Third are the Visas, or merchants and farmers. Finally, the fourth caste is the Shudder, or laborers. Existing outside of the caste system are the untouchables, the outcasts of society. One does not get choose to enter his or her caste, rather, that is decided according to what family the person is born into. Some other aspects of Hinduism that are shared among the different sects are the belief in the three-in-one god known as “Brahmas,” which consists of: Brahmas (the creator), Vishnu (the Preserver), and Shiva (the Destroyer).
There are three gods that make up Brahmas – Brahmas, Vishnu, and Shiva. Hindus also worship the “wives” of Shiva, such as Kali, or one of Vishnu ten incarnations (avatars). There are literally millions of Hindu gods and goddesses, by some counts, as many as 330 million! At the same time, Hinduism teaches that all living things are Brahmas at their core. In other words, all living things are Brahmas, or god. Hindus also uphold the ideas of karma, reincarnation, and nirvana. The laws of karma state that good begets good, and bad begets bad.
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Every action, thought, or decision one makes has consequences , either good or bad, that will return to each person in the present life, or in one yet to come. Reincarnation is known as the “transmigration of souls,” or “samara. ” This is a Journey on the “circle f life,” where the spiritual self undergoes a series of physical births, deaths, and rebirths. By generating good karma, a person can eventually earn the reward of be reborn into a higher caste, or even to godhood. Bad karma can demote one too lower caste, or even to an existence as an animal in their next life.
Nirvana is the final goal of Hinduism. Nirvana is the liberation of the soul from the seemingly endless cycle of rebirths. Only by Becoming tuned in to the Brahmas within can one attain enlightenment-and only then can one reach Nirvana. The release from the wheel of life that allows access to Nirvana is known as “mimosa. “Many life-times of upward-striving incarnations are required to reach this transcendence of earthly miseries. This desire for liberation from earthly existence is one of the underpinnings of classical Hinduism, and of Buddhism as well. (Fisher, 2005) Hindus make out three possible paths to mimosa, or salvation. The first is the way of works, or karma yoga. This is a well-liked way of salvation that puts emphasis on the idea that By Rorer so doing a person can overcome the weight of bad karma that they have accumulated. The second way of salvation is the way of knowledge, or Joana yoga. The basic principle of the way of knowledge is that the reason of our repression to the cycle of rebirths in this world is ignorance.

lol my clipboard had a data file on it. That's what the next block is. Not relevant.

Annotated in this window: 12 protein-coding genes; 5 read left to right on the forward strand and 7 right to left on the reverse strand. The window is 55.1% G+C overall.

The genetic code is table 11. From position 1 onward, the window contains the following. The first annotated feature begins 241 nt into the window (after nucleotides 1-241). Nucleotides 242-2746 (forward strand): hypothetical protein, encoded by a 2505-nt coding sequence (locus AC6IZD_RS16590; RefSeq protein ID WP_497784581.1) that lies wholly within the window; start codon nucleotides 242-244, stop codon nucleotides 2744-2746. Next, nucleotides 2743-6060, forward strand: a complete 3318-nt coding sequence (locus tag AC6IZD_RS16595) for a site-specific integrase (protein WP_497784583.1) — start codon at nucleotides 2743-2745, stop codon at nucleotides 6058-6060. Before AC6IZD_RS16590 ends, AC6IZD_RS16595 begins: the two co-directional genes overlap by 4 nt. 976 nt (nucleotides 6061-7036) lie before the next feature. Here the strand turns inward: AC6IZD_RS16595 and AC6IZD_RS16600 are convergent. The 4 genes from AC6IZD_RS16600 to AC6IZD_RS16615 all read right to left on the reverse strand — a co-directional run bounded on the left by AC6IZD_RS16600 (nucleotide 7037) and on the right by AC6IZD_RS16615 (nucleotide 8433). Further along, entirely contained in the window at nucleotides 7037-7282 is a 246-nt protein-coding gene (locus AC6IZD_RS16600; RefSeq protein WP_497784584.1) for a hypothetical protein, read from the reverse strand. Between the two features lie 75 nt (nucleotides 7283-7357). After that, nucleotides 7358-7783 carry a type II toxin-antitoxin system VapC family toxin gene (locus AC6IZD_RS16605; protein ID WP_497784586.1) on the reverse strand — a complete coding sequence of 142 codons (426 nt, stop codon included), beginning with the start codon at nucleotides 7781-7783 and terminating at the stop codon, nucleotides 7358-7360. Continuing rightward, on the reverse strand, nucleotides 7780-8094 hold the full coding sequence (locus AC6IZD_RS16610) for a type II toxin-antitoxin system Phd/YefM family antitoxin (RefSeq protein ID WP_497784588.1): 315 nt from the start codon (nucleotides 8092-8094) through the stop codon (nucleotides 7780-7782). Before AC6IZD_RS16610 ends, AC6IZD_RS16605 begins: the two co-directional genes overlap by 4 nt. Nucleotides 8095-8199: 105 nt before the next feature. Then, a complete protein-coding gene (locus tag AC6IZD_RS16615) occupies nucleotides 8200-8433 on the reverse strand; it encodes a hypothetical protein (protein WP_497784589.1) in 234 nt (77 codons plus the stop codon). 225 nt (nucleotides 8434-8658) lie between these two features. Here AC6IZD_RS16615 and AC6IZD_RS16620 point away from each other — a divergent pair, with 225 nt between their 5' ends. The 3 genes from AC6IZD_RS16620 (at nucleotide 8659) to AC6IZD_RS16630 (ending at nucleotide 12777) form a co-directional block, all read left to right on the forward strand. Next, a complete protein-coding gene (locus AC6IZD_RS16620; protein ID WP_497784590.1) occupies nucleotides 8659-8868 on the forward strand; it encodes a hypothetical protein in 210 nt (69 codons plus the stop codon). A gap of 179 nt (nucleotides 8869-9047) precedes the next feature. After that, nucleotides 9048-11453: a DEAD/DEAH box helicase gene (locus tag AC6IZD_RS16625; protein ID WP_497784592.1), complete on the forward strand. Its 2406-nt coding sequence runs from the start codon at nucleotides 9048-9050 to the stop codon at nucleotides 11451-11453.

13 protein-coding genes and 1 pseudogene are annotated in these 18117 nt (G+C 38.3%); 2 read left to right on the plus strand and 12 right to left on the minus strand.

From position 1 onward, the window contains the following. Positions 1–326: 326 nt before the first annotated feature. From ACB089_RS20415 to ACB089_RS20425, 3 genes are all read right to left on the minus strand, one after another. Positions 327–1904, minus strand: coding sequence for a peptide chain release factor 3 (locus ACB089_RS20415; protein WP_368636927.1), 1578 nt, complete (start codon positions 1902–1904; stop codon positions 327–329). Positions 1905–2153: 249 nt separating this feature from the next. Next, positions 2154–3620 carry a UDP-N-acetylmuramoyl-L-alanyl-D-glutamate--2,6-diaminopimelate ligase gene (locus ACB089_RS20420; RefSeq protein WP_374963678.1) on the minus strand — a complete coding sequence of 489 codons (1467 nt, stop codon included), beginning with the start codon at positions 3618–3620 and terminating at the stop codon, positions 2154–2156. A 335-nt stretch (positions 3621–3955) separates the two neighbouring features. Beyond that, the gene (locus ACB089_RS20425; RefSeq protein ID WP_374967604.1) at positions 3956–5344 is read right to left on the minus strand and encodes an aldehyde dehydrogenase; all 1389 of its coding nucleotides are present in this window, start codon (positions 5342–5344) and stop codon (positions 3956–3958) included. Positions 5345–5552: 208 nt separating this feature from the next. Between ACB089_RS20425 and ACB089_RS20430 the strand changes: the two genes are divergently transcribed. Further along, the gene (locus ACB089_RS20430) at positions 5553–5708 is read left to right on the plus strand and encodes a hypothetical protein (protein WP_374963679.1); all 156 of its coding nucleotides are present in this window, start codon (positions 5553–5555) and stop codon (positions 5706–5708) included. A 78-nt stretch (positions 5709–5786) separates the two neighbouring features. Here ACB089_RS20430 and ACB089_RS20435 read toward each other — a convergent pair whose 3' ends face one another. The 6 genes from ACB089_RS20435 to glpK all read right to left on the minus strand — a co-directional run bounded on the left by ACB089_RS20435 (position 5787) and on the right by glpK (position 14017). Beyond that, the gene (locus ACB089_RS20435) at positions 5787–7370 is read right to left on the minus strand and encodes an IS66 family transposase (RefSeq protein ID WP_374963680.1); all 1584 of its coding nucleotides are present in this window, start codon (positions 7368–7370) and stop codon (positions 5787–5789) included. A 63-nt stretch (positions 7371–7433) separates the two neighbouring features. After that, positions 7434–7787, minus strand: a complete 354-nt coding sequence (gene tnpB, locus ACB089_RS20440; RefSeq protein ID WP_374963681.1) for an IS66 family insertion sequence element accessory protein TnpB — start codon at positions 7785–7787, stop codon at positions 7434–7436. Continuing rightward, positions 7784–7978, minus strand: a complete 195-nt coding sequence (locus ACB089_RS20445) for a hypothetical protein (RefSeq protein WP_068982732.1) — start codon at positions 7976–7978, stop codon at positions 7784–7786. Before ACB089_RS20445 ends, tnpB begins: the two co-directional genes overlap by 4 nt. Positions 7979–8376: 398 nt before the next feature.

According to the leading view among those committed to this way, our ignorance consists of the mistaken belief that we are individual selves, and not one with the ultimate divine reality – Brahmas. It is this same ignorance that provokes our bad actions, resulting in bad karma. Salvation is achieved through achieving a state of consciousness in which we realize our identity with Brahmas. This is achieved through deep meditation, often as a part of the discipline of yoga. The third way of salvation is he way of devotion, or backbit yoga. This is the way most preferred by the common people of India.
It satisfies the longing for a more emotional and personal approach to religion. It involves the self-surrender to one of the many personal gods and goddesses of Hinduism. Such devotion is expressed through acts of worship, temple rituals, and pilgrimages. Some Hindus consider ultimate salvation as absorption into the one divine reality, with all loss of individual existence. Others regard it as heavenly existence in adoration of the personal God. Reference Fisher, M. P. (2005). Living Religions (6th deed. ). Upper Saddle River, NJ: Prentice Hall.